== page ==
It’s a bit of a chicken and egg situation; rapid cloud migrations increase the likelihood of rushing through the planning process, fumbling the technical aspects of digital transformation from legacy to cloud, and potentially skipping over the IT best practices that mitigate risk.
For a rapid migration to the cloud with minimal risks and challenges, it is essential to consider these pillars of a successful cloud migration strategy:
What do you want to achieve by migrating to the cloud?
Better performance? More reliable services? Enhanced technical capabilities?
To determine your level of success, establish key performance indicators (KPIs) that allow you to compare your pre-migration and post-migration states. This will provide clear insights into the impact of the migration on your organization's objectives.
What is the current state of your IT infrastructure, business applications, and data sources?
Make sure to map out dependent services for each business department. For example, migrating a financial management system may impact sales, customer service, and finance teams.
You can calculate the current expenses in your IT environment – including licensing costs, hardware running costs, people-hours spent on maintenance, and estimates for potential business losses due to technical limitations. This will enable you to determine the return on investment (ROI) after completing cloud migration.
Once you have a full portfolio of assets in your IT environment, prioritize the migration of each asset based on business value versus effort required; focus on low effort high reward at the start for a faster time to value (TTV).
What cloud providers and services are available?
How much will it cost to run your workloads? Check whether the provider offers cost management and spending limits so you can adhere to a budget.
Are there specific services that offer a clear migration pathway to streamline the migration process?
Cloud architecture is also important:
Function-as-a-Service (FaaS or Serverless)
Choose services and architectures that fit your requirements.
For example, IaaS offers hardware with greater software flexibility, while SaaS is an all-in-one package that reduces the IT management burden.
Developing a security and compliance framework before migration is crucial to protect and encrypt data, monitor and restrict user activities, safeguard IT infrastructure, and establish effective monitoring and auditing processes.
Create a disaster recovery and business continuity plan that outlines the following:
System, application, and data inventory
Backup and recovery methods
Replication and redundancy protocols
Testing procedures to validate the plan works
Roles and responsibilities
Choose the migration method for each asset based on your system and application assessment.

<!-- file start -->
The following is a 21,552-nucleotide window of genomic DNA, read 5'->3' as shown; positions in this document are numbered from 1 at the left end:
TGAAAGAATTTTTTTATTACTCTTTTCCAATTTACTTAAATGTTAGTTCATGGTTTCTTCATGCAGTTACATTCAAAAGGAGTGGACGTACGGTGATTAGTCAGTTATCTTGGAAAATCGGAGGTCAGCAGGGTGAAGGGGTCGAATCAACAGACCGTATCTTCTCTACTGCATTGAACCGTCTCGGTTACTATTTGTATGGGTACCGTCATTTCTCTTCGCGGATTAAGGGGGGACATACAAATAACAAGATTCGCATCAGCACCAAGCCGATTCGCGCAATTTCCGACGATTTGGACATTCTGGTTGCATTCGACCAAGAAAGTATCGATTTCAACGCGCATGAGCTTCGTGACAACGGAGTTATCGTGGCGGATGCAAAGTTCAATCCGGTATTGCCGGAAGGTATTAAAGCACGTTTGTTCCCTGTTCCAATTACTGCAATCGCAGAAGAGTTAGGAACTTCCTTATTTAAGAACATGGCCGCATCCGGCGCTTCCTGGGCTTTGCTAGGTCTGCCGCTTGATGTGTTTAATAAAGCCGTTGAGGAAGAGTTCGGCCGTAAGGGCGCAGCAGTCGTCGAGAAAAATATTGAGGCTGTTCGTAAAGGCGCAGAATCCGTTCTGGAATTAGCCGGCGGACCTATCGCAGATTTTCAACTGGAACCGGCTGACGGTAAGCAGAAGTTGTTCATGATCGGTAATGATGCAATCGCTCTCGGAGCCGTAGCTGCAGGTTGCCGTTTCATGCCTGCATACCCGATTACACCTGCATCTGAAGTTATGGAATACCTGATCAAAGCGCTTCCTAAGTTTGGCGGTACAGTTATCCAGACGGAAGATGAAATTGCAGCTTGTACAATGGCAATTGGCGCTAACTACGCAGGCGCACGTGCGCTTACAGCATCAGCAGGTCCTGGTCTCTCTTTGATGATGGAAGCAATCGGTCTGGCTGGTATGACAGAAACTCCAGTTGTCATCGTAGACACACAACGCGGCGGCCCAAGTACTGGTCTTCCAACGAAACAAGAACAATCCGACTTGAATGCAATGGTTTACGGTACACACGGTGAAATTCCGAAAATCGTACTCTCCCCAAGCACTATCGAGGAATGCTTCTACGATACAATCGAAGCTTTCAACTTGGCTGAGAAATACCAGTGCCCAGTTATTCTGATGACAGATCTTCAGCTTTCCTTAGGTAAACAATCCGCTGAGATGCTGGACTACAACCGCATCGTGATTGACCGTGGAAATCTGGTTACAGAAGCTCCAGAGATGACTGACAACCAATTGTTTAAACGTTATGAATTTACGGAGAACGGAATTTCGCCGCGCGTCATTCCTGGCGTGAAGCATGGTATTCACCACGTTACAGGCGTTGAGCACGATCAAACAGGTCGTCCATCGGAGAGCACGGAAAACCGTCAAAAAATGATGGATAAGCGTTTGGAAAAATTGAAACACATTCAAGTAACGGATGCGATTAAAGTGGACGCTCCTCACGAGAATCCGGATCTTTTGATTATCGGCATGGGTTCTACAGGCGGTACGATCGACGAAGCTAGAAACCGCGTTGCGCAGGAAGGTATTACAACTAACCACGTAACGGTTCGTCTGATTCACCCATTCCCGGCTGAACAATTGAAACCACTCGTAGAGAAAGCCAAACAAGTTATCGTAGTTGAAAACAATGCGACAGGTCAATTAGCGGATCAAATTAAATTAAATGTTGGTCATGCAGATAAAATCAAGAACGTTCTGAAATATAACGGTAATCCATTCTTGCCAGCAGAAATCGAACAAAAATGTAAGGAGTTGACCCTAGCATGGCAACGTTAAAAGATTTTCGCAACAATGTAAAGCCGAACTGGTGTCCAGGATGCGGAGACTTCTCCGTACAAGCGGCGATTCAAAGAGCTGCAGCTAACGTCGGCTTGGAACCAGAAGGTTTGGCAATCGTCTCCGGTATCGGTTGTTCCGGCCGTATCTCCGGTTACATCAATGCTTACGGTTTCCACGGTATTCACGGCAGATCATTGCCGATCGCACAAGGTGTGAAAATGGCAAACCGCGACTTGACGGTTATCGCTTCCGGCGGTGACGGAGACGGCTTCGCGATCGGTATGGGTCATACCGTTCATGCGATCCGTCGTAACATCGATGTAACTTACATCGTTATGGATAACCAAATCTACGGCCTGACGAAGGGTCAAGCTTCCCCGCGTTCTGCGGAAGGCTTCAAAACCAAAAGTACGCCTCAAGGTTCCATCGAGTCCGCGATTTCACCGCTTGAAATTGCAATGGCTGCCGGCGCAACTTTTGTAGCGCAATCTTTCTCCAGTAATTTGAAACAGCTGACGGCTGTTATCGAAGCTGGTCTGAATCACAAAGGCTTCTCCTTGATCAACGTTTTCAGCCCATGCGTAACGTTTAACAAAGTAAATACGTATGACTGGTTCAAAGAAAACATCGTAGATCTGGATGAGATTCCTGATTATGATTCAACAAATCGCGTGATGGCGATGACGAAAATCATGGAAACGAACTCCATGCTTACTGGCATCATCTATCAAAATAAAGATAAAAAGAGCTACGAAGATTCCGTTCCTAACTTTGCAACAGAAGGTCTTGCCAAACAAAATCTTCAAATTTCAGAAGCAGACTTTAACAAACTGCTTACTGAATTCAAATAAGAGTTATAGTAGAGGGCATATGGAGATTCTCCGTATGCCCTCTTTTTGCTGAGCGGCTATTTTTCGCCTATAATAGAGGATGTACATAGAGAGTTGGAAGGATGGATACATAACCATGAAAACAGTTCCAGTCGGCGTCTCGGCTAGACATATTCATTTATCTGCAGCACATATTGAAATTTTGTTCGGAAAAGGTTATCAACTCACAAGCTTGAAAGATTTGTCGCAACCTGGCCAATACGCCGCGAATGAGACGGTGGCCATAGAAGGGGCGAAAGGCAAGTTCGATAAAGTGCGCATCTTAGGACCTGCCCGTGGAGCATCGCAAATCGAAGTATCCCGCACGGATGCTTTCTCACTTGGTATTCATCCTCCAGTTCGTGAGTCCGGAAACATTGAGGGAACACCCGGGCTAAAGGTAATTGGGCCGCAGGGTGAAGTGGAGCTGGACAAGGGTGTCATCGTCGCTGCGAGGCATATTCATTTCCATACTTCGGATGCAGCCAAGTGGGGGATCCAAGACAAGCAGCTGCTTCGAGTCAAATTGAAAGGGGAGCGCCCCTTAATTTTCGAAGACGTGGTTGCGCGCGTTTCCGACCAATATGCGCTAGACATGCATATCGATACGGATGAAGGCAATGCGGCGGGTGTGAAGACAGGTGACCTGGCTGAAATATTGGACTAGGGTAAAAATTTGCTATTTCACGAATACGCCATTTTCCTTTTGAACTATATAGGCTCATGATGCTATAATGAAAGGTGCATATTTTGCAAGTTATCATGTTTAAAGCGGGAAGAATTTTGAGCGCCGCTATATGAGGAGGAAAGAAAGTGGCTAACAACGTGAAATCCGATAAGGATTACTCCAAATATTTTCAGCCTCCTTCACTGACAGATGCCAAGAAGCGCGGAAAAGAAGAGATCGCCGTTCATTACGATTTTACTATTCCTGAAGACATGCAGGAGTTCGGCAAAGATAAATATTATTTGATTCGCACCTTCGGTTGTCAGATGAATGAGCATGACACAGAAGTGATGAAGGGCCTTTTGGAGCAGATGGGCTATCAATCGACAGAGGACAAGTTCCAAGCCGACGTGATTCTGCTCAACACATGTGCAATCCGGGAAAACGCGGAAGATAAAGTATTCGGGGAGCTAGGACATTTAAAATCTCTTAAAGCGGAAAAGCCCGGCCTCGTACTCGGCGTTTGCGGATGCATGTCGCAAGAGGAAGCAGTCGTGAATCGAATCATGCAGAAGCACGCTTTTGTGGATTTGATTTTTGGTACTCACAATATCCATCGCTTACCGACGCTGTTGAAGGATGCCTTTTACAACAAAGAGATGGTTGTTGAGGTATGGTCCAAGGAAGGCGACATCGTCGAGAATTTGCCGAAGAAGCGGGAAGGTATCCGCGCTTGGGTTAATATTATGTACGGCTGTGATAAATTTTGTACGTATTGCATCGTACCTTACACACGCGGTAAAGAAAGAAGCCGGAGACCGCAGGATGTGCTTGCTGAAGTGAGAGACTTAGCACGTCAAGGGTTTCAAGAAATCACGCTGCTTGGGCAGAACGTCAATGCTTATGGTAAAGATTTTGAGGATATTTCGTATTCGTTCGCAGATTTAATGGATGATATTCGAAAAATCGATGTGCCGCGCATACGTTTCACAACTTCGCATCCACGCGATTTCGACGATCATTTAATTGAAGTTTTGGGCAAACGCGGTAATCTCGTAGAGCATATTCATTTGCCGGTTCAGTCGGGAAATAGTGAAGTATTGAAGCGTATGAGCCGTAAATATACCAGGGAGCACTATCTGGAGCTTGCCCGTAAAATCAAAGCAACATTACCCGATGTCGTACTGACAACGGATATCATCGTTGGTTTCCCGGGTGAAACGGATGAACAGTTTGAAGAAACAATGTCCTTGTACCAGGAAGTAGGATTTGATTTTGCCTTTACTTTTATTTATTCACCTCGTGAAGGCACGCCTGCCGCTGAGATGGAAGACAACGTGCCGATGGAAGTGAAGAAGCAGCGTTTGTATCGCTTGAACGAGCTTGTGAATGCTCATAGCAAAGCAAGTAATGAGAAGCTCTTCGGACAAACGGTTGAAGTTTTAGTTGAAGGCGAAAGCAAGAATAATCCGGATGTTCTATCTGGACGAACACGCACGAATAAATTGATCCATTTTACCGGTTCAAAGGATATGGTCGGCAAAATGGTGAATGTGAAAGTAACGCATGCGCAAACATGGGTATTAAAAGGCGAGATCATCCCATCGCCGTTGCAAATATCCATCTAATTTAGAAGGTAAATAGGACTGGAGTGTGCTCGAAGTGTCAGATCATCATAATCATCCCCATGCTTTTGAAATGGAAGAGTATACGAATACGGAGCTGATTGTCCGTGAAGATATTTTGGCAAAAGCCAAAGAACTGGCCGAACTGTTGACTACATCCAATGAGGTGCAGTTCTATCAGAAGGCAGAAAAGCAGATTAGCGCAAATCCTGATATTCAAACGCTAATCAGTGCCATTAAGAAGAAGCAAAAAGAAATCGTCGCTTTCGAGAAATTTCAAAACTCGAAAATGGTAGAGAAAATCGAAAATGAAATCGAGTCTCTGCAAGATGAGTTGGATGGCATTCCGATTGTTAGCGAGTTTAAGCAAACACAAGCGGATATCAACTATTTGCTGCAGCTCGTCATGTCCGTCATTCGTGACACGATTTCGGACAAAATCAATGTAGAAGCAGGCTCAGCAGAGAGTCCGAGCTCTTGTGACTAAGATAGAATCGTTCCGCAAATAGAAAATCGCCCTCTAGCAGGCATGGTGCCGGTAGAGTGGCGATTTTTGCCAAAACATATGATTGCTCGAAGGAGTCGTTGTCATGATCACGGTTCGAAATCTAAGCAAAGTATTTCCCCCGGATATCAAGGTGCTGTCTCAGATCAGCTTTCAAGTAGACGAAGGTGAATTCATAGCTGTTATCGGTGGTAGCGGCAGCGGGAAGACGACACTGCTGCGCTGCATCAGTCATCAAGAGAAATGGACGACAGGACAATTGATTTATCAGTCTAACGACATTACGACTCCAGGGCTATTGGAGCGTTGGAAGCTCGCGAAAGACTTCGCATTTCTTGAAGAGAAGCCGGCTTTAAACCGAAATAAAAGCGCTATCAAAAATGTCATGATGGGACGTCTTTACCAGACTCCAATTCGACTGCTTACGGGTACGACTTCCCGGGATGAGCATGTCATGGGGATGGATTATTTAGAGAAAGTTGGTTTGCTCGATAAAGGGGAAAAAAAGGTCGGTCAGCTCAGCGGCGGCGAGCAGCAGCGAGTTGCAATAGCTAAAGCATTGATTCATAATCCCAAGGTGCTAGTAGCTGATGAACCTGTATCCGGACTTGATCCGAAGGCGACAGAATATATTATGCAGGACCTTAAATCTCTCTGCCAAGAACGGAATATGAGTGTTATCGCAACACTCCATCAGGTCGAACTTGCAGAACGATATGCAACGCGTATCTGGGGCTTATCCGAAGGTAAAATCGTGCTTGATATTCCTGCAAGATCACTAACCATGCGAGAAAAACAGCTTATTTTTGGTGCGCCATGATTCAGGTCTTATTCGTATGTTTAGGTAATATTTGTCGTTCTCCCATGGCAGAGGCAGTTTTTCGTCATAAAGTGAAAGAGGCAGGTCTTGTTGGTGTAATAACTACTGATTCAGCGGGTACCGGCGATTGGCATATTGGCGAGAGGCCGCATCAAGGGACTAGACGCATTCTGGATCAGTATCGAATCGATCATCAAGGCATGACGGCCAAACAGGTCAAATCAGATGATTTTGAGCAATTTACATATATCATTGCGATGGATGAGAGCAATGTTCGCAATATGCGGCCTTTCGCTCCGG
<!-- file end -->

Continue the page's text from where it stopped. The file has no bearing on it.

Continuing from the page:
A brief list of options includes:
Lift and shift
Hybrid cloud integration with the on-premises environment
If your IT team does not have experience and knowledge of cloud technologies, train them first by offering:
Online and eLearning courses
Intensive training courses
Documentation and reference materials
As a rapid training option, consider designating and upskilling an IT champion per department who can disseminate knowledge to other employees.
Consider creating a sandbox or staging cloud environment to test migrated services. Choose a non-critical application and monitor the process to identify bottlenecks, errors, and unforeseen challenges.
Many cloud platforms offer tools and services to simplify and automate the migration process. Trial these tools to identify pathways to expedite your migration.
Once you are confident to start the migration, adopt a phased approach.
A phased approach is a prudent strategy to control the variable. If you migrate multiple services simultaneously, you might struggle to identify the root cause of errors or malfunctions.
Start migrating the workloads that take the lowest effort for the highest reward.
Test as you go and monitor for:
Expected functionality versus actual functionality
Real world feedback from stakeholders and employees
Make sure to refer to your KPIs and objectives to monitor the success of your migration efforts.
You can consider the migration a success when all target systems and services are operational, free of errors, and capable of meeting stakeholders' requirements across the business.
Your cloud migration initiative has been successfully executed. However, the technology landscape is continually evolving. Like your legacy systems, this cloud environment won’t stay new forever.
A plan for continuous improvement alleviates and distributes the acute stress associated with digital transformation for your IT team. It also enables you to remain at the forefront of progress and benefit from the latest technologies as they emerge.
Don’t wait until your IT environment becomes obsolete. This will only increase the complexity and risks associated with migration. Not to mention the negative impacts on the bottom line as services become slower, less reliable, and harder to maintain.